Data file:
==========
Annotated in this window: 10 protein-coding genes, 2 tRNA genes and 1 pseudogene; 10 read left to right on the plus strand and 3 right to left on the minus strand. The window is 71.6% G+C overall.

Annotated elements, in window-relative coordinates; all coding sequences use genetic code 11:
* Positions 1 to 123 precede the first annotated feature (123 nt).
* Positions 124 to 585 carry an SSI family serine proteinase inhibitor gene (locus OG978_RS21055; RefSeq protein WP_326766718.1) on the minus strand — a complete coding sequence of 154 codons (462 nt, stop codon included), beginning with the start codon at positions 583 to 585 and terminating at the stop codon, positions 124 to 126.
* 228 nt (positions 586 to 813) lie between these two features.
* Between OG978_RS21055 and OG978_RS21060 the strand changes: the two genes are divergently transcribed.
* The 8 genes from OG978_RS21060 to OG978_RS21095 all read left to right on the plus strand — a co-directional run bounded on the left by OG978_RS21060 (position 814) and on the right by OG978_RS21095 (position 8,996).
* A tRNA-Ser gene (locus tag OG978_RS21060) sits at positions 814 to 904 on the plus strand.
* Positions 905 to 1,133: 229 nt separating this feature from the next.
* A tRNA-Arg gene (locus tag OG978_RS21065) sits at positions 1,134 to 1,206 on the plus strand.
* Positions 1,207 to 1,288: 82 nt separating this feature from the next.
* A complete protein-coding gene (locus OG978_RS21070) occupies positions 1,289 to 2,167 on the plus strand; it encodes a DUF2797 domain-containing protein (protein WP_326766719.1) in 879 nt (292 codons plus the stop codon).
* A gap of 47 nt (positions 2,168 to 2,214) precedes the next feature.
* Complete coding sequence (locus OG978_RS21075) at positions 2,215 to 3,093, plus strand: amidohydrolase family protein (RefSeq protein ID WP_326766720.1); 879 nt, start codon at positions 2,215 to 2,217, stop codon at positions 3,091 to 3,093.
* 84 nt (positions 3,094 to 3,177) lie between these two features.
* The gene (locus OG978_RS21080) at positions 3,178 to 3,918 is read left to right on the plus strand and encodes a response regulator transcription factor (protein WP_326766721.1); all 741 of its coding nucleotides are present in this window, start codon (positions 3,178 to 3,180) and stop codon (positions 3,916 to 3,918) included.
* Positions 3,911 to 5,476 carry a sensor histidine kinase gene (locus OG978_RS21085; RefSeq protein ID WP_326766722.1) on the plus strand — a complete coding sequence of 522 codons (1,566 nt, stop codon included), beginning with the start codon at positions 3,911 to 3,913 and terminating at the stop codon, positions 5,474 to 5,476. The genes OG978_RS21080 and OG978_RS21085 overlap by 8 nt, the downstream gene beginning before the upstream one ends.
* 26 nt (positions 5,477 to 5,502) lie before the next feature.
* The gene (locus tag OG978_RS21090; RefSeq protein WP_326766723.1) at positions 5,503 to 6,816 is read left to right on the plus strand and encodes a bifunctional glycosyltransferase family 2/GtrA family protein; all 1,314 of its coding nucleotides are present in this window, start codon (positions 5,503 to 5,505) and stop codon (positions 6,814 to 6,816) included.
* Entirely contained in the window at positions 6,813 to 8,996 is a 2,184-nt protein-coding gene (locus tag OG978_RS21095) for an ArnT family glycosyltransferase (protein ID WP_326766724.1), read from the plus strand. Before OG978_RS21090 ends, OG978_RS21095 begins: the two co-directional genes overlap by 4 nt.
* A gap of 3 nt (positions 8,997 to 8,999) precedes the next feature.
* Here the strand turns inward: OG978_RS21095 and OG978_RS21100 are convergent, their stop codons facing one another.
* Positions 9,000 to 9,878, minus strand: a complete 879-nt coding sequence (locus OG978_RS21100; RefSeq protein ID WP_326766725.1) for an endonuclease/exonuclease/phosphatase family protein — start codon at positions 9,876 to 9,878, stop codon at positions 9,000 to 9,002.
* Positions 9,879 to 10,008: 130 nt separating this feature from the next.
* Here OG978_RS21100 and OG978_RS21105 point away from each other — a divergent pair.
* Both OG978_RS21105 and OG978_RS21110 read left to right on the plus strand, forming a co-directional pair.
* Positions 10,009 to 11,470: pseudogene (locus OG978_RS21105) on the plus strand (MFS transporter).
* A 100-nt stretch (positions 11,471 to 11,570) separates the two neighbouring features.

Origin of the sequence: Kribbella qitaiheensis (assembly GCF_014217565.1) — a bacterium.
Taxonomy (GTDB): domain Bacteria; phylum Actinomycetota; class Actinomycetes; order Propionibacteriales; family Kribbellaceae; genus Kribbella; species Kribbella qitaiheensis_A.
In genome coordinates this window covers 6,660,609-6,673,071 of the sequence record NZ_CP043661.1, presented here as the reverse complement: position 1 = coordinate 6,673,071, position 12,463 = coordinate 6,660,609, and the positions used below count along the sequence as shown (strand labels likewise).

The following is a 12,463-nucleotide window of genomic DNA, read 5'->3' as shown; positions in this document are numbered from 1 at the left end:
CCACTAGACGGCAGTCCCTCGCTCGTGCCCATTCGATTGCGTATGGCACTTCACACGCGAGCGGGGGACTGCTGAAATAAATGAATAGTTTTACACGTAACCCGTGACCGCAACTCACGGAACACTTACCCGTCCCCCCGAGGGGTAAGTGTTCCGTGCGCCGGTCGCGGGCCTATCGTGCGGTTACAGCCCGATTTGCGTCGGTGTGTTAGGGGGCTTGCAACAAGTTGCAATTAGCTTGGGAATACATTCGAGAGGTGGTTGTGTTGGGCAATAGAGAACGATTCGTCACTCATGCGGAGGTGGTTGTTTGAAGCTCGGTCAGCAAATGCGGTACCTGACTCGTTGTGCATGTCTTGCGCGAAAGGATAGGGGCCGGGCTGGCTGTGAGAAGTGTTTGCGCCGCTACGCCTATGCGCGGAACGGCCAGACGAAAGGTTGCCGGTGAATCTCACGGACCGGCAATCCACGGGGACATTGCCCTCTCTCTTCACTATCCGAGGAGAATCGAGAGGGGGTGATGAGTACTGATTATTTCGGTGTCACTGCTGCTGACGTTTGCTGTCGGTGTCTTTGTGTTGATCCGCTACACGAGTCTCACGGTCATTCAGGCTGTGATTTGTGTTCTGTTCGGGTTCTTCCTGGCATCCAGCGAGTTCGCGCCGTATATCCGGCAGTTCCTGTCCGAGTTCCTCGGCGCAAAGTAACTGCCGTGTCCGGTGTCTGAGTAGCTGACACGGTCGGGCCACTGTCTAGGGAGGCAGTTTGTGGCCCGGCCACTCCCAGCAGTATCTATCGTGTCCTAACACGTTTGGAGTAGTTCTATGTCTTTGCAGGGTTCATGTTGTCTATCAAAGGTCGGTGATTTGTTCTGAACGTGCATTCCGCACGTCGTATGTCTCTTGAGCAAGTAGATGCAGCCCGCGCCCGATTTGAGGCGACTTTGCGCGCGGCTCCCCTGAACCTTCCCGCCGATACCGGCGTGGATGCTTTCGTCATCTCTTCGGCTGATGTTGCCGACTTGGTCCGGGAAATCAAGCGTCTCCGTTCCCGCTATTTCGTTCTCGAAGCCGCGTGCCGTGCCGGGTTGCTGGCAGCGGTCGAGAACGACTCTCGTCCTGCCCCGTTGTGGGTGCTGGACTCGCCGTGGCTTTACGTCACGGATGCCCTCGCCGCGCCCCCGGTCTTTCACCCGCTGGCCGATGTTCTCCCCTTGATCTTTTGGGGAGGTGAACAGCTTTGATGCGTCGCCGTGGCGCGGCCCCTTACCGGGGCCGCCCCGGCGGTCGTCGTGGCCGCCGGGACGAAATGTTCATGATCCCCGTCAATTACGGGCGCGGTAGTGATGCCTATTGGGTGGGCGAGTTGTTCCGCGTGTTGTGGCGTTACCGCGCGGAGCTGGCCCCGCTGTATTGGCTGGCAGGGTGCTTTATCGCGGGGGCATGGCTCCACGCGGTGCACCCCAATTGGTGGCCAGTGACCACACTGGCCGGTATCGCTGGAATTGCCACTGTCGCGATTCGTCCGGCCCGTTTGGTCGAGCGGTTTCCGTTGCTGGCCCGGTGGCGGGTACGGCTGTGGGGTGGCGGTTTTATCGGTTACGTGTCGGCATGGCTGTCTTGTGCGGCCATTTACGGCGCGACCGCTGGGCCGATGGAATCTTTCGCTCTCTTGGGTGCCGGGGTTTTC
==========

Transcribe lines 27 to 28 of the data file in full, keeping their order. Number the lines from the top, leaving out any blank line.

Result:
* Positions 10,009 to 11,470: pseudogene (locus OG978_RS21105) on the plus strand (MFS transporter).
* A 100-nt stretch (positions 11,471 to 11,570) separates the two neighbouring features.